The thought of a 9-year-old drinking a beer may be unsettling or even unimaginable to some, but it’s a possibility parents need to be aware of, according a new set of guidelines published on Monday in the journal of Pediatrics. The American Academy of Pediatrics’ new recommendations may seem for the far too young, but pediatricians hope if parents talk to their children as young as 9 years of age, it will help intervene interest in alcohol before it becomes a problem.

"Surveys indicate that children start to think positively about alcohol between ages 9 and 13 years," the study’s co-author Dr. Lorena Siqueira, pediatrician, wrote in the journal Pediatrics. "The more young people are exposed to alcohol advertising and marketing, the more likely they are to drink, and if they are already drinking, this exposure leads them to drink more."

Pediatricians determined dangers of alcohol should be addressed as early as the age of 9 years old because it turns out, 21 percent of youth admit to having had more than one sip of alcohol before their 13th birthday. By the time they’re in the 12th grade, 79 percent have had more than a sip. Of kids who drink, approximately half of those between the ages of 12 and 14 years old and 72 percent of those between the ages of 18 and 20, drank more than those who were older than the legal drinking age of 21.

It’s not a new set of problems, but instead, an accumulating one. According to the survey’s findings, alcohol is the most frequently consumed substance by children and adolescents in America, and it’s one of the leading causes of serious injury and death among youth. Of all drivers arrested or convicted of drunk driving, one-third are repeat offenders, according to Mothers Against Drunk Driving. Those engaging in dangerous alcohol-related behavior are oftentimes binge drinkers who started before the age of 14 years old, according to MADD.

The earlier a healthy relationship with alcohol is established, the more time there is for the child to develop safe habits by the time they’re of normal drinking age. When high school students were surveyed for the Centers for Disease Control and Prevention’s 2013 Youth Risk Behavior Survey, 35 percent drank alcohol in the past 30 days, 21 percent binge drank, 10 drove with alcohol in their system, and 22 percent drove with a driver who was drinking.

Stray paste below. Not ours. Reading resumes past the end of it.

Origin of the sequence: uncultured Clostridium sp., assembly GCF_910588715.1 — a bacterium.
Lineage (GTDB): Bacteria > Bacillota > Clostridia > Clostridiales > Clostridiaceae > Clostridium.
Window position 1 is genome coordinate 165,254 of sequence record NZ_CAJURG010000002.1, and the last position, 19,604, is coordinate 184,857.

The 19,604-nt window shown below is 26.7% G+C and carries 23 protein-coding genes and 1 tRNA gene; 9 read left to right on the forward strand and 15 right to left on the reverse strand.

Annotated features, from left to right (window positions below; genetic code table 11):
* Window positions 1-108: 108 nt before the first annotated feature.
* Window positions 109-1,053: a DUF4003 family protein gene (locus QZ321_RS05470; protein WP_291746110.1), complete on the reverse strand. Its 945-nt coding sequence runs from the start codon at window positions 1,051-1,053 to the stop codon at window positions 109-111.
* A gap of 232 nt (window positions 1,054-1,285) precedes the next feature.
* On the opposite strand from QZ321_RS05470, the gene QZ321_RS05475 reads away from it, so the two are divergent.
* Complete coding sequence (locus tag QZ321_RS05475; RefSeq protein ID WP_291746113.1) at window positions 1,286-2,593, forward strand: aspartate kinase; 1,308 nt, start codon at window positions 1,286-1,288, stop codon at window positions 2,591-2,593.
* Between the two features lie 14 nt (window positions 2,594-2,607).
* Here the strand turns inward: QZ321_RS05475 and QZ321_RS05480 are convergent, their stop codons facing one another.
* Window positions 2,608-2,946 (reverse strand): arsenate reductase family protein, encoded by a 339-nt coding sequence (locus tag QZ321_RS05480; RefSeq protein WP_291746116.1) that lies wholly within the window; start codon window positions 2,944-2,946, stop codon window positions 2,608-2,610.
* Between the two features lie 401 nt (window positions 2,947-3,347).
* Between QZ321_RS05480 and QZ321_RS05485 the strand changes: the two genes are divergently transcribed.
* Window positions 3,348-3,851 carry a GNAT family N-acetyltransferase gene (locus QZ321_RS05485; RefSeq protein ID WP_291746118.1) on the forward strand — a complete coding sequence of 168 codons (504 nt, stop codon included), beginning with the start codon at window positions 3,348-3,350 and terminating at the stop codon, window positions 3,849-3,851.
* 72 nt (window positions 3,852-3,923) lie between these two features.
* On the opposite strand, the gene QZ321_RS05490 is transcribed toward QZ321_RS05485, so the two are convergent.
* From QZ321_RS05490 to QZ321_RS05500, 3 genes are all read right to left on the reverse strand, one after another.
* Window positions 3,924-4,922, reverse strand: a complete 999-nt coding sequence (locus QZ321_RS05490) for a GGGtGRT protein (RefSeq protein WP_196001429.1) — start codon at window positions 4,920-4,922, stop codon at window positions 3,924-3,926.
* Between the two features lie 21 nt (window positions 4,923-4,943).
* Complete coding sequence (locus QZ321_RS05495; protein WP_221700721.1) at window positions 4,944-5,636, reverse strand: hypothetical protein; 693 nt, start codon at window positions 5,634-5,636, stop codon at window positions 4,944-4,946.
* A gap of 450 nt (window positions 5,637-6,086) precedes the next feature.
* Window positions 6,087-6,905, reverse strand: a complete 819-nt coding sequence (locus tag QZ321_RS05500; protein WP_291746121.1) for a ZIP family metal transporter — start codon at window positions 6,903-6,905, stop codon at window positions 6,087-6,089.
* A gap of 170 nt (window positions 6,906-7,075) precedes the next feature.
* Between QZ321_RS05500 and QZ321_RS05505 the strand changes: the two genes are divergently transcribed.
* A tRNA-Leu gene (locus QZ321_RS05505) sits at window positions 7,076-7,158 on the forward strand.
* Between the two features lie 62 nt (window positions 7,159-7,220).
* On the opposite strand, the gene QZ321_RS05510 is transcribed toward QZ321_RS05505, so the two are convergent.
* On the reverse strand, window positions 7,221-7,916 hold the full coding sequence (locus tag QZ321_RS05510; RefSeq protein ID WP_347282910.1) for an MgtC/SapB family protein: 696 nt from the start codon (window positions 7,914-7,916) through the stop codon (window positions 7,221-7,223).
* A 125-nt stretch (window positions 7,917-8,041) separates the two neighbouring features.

Research has shown that people who start drinking before the age of 15 are four times more likely to be labeled alcohol dependent at some point in their life. Pediatricians and parents have the greatest opportunity to capitalize on making a healthy impression during an office visit and at home before marketers, friends, and other social factors can influence their decision.

In addition to pediatric screening, the new guidance recommends pediatricians to consult with parents about the role they play in their child’s life. Eighty percent of teenagers say their parents are the biggest influence on their decision where or not to drink, which means parents can be used as potential prevention and intervention tools in order for their children to build healthy, social relationships with alcohol.

The National Institute on Alcohol Abuse and Alcoholism has highlighted the enormous impression parents can have on their children’s behavior, especially during teenage years when it comes to values, decisions, and drinking. The most successful parenting styles to prevent childhood alcohol use are a combination of warmth, open dialogue, and encouragement to engage in conversation. But a foundation built on respect for appropriate discipline, and parent boundaries play an important role on the outcome of such discussions.

“During office visits, because alcohol use is so common, it is important for pediatricians to screen every adolescent for alcohol use,” the study’s authors wrote. “Just using one's clinical impression can underestimate substance use, and therefore structured screening instruments are recommended.”

Source: Siqueira L and Smith VC. Binge Drinking. Pediatrics. 2015.